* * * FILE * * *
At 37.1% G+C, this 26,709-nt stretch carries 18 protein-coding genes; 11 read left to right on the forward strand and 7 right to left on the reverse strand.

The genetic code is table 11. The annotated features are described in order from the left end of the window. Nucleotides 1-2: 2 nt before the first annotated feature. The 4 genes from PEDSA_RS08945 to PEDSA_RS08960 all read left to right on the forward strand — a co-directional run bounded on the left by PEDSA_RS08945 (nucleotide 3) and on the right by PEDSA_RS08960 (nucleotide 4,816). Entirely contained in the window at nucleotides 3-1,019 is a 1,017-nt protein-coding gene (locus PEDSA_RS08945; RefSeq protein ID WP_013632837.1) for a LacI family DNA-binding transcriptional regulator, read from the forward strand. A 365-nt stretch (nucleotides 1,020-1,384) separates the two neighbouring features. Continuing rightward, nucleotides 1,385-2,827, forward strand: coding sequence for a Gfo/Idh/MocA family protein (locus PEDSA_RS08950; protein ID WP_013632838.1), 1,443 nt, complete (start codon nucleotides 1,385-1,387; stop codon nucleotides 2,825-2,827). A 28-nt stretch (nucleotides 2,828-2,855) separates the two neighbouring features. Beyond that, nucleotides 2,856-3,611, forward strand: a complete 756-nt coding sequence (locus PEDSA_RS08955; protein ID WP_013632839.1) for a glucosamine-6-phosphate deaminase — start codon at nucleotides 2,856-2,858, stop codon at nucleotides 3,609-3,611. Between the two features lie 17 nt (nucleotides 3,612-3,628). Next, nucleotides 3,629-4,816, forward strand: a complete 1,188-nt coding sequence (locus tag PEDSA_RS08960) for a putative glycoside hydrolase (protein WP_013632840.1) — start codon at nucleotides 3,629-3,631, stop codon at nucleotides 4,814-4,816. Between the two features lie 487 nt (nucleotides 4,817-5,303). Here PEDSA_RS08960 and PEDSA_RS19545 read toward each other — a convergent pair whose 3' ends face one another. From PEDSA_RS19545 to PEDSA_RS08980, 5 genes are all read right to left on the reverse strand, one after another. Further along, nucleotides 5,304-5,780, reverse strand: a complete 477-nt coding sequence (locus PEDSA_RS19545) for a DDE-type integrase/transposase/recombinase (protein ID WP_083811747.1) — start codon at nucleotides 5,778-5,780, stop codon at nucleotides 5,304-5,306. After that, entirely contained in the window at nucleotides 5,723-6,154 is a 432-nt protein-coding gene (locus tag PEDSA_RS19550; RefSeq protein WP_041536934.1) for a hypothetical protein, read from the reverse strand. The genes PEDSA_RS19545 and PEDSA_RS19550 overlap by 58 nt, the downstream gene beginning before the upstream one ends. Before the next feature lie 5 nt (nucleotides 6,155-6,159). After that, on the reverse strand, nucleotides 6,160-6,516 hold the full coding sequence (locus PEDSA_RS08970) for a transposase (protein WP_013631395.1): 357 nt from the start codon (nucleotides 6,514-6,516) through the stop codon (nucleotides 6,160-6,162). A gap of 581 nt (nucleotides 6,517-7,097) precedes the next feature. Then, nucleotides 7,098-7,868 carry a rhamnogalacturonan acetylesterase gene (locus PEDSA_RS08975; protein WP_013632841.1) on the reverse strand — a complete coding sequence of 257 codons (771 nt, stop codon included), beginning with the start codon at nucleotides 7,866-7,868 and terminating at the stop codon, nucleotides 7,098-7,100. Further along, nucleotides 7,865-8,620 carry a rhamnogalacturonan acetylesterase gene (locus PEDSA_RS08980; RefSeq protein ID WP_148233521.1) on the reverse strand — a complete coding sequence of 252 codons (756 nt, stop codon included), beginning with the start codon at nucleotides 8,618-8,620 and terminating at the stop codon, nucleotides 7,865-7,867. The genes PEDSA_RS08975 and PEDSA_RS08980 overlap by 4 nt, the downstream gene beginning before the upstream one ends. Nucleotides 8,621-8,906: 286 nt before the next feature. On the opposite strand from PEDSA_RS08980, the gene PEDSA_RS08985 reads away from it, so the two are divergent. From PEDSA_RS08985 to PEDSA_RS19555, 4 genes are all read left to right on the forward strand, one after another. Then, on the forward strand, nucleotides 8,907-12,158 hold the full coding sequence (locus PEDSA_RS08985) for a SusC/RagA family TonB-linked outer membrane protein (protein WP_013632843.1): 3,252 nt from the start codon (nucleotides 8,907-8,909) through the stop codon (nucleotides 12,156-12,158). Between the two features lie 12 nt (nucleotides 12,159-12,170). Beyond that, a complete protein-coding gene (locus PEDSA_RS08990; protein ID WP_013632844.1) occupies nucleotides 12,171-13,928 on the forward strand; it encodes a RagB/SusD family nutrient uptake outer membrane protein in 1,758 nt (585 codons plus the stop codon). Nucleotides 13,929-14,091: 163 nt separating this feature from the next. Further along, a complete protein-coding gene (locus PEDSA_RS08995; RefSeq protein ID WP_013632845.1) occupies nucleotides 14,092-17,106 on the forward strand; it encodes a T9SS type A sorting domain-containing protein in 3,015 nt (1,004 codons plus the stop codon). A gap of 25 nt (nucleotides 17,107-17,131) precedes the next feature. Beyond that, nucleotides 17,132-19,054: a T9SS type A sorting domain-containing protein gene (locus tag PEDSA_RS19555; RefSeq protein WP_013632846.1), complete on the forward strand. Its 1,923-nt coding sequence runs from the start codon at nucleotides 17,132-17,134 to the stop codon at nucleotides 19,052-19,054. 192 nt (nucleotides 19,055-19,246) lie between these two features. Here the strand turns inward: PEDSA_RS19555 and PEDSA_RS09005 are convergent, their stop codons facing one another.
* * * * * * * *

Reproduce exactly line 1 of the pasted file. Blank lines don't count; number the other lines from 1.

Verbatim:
At 37.1% G+C, this 26,709-nt stretch carries 18 protein-coding genes; 11 read left to right on the forward strand and 7 right to left on the reverse strand.